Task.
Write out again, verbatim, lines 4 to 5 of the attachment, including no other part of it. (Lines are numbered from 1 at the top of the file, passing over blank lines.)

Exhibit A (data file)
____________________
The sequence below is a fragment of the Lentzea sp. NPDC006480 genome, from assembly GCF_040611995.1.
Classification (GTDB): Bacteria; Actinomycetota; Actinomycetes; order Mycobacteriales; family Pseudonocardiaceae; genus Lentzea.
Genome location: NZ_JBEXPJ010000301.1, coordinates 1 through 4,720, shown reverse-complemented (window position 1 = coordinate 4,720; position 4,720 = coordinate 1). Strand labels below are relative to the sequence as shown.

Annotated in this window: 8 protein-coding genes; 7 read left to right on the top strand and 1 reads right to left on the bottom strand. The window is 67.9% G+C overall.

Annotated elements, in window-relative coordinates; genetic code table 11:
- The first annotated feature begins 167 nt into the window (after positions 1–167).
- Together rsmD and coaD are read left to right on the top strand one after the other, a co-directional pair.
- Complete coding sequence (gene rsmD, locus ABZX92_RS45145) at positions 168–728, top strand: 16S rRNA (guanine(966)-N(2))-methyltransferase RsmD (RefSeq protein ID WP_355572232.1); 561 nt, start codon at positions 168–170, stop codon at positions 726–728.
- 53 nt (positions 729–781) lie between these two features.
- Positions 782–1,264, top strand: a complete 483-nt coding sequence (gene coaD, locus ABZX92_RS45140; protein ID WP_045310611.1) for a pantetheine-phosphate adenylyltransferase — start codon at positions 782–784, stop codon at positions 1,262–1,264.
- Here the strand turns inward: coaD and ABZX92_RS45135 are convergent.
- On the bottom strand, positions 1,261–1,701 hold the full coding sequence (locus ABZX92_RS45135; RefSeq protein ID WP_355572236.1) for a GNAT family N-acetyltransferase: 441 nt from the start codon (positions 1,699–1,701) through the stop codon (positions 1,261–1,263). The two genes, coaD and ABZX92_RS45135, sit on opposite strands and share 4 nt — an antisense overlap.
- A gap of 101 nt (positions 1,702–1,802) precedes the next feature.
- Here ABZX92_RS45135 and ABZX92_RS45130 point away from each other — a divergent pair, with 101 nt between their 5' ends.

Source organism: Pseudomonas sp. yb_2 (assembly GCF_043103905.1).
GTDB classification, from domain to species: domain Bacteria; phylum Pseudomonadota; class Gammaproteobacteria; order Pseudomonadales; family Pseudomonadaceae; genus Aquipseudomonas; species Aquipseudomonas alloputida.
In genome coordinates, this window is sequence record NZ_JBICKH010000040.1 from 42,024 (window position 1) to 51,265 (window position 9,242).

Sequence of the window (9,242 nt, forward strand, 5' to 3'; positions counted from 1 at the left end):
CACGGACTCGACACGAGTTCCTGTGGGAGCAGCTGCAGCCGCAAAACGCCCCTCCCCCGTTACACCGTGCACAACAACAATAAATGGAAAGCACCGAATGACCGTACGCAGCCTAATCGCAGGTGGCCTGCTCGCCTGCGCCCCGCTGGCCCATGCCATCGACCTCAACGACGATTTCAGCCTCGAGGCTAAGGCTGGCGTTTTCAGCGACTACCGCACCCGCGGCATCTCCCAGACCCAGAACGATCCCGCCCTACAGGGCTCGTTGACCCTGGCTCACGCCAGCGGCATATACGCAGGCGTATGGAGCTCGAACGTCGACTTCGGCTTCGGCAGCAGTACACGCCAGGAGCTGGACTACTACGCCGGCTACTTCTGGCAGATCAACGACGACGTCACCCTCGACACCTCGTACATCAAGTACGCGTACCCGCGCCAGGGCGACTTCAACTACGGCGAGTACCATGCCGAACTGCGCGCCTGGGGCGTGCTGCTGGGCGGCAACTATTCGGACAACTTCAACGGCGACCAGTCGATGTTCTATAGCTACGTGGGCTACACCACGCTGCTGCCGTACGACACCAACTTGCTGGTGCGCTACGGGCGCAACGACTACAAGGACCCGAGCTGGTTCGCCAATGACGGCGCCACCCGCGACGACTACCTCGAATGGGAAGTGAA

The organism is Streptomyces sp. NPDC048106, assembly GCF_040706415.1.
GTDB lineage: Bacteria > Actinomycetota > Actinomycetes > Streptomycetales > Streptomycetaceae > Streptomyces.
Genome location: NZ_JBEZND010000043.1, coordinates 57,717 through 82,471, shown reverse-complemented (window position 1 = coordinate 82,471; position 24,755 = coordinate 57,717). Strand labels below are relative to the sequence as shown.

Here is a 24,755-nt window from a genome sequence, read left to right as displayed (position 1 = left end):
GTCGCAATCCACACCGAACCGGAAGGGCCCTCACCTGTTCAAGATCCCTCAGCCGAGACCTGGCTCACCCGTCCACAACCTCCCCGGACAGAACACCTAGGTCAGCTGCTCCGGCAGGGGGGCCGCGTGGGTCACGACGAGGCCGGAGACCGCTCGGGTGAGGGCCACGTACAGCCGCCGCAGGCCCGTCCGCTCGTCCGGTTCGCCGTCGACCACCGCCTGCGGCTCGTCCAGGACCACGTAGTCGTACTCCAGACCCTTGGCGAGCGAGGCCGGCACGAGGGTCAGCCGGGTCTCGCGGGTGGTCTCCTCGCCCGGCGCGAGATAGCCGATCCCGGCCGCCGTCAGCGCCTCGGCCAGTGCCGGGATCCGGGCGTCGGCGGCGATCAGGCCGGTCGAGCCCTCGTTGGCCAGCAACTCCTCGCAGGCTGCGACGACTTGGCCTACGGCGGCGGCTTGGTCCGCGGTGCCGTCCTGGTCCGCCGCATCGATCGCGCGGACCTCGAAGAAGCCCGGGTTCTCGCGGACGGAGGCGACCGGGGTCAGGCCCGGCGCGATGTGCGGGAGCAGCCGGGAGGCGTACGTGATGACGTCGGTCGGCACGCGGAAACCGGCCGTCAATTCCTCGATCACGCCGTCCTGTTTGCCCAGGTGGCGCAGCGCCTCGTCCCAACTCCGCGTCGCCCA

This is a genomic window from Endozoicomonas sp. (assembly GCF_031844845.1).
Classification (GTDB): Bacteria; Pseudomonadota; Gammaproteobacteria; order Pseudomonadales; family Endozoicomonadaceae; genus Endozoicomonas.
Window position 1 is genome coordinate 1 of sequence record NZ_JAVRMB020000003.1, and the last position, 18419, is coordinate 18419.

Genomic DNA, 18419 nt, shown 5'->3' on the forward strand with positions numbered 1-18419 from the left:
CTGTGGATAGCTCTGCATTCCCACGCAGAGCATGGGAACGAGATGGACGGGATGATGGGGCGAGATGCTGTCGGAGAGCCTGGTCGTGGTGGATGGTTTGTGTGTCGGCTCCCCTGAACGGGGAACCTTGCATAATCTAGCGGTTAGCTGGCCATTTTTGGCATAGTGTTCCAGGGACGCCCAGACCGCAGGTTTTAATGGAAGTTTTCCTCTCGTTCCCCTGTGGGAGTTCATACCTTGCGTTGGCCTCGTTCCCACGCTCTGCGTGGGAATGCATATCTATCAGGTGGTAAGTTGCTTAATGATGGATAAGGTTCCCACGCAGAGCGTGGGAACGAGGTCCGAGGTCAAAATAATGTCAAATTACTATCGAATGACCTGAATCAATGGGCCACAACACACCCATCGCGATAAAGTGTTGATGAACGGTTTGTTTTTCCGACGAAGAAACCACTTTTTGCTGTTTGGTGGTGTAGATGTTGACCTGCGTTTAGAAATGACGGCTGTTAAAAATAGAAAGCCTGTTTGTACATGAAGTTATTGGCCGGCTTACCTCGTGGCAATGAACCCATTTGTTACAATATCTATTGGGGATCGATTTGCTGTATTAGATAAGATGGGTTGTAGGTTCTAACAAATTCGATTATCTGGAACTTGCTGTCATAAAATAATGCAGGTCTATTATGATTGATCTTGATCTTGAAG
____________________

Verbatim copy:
Annotated in this window: 8 protein-coding genes; 7 read left to right on the top strand and 1 reads right to left on the bottom strand. The window is 67.9% G+C overall.

Annotated elements, in window-relative coordinates; genetic code table 11: